Sept. 6 (Bloomberg) -- The Amsterdam concert hall that hosted artists and conductors including Maria Callas and Gustav Mahler plans to sell shares for the second time in 129 years to fund the building’s maintenance and music education.
“This jubilee issue is a historic milestone in Het Concertgebouw’s history,” Het Concertgebouw NV Supervisory Board Chairman Alexander Rinnooy Kan said in an e-mailed statement. “It fits within the tradition of private financing the institution, a tradition we’re proud of.”
The concert hall opened its doors for the first time in 1888, resulting in a nearby traffic jam of 421 carriages, after a share sale by Het Concertgebouw, a private initiative, six years earlier, according to a brochure that accompanies the share sale. Nowadays, 700,000 people visit the venue designed by Dolf Van Gendt every year to listen to about 750 concerts.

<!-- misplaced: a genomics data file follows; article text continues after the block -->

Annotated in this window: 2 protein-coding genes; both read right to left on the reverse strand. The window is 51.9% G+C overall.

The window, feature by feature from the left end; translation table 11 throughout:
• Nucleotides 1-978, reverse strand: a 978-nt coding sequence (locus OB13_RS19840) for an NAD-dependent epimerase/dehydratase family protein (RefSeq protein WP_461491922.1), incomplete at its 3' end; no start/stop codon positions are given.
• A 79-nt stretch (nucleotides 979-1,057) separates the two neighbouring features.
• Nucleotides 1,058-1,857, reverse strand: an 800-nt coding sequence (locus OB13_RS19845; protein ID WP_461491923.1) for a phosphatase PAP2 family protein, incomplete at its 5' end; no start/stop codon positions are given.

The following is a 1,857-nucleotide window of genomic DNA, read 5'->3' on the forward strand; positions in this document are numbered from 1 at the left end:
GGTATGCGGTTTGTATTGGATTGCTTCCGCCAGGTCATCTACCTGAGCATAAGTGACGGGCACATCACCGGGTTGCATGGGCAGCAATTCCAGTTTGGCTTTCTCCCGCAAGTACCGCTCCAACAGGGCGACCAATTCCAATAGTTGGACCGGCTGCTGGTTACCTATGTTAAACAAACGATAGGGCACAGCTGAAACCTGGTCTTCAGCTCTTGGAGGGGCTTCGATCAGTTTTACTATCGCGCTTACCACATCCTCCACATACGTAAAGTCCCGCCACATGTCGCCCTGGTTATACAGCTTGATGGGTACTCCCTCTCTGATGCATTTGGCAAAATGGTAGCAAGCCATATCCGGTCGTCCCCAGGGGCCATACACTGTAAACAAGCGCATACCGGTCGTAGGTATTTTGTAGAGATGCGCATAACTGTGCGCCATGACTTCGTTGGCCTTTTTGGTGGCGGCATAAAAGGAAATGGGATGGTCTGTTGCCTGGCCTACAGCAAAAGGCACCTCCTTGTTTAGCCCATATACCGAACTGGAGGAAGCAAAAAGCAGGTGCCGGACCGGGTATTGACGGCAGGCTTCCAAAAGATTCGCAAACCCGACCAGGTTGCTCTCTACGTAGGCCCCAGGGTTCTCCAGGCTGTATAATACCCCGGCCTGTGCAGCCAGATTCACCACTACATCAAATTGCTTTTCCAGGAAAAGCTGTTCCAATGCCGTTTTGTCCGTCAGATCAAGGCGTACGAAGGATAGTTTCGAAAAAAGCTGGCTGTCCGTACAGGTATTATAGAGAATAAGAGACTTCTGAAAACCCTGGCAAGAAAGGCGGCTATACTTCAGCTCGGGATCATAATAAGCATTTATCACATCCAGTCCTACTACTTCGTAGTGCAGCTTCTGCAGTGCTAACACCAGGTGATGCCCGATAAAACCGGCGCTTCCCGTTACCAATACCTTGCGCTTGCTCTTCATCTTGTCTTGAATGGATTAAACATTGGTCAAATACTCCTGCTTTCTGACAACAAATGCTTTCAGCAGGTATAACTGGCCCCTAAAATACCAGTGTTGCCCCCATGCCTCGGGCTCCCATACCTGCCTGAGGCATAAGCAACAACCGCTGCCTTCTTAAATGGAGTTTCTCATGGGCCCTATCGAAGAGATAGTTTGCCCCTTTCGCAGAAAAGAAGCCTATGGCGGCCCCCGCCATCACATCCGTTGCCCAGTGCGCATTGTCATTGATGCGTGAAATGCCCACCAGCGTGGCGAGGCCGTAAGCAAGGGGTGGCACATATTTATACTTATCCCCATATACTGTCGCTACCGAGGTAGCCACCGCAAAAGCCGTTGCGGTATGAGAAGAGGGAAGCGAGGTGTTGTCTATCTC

“Music does something to you,” the brochure said. “We want children and youth with different social, cultural and economic backgrounds to experience that.”
The concert hall plans to raise as much as 25 million euros ($35 million) by selling as many as 2,000 certificates of shares for 250 euros each, the prospectus said. Possible buyers are only qualified to purchase equities if they’ve committed to a 12,250 euro tax deductible donation to a fund for each certificate they want to buy.
Het Concertgebouw hired a group of banks including ABN Amro Bank NV, Deutsche Bank Nederland NV, Cooperatieve Centrale Raiffeisen-Boerenleenbank BA, F. van Lanschot Bankiers NV and ING Bank NV to manage the offering.
The concert hall, where artists including Yehudi Menuhin, Janis Joplin and Igor Stravinsky performed, currently has 135 ordinary shareholders and 23 preference shareholders, according to the brochure.
To contact the reporter on this story: Martijn van der Starre in Amsterdam at firstname.lastname@example.org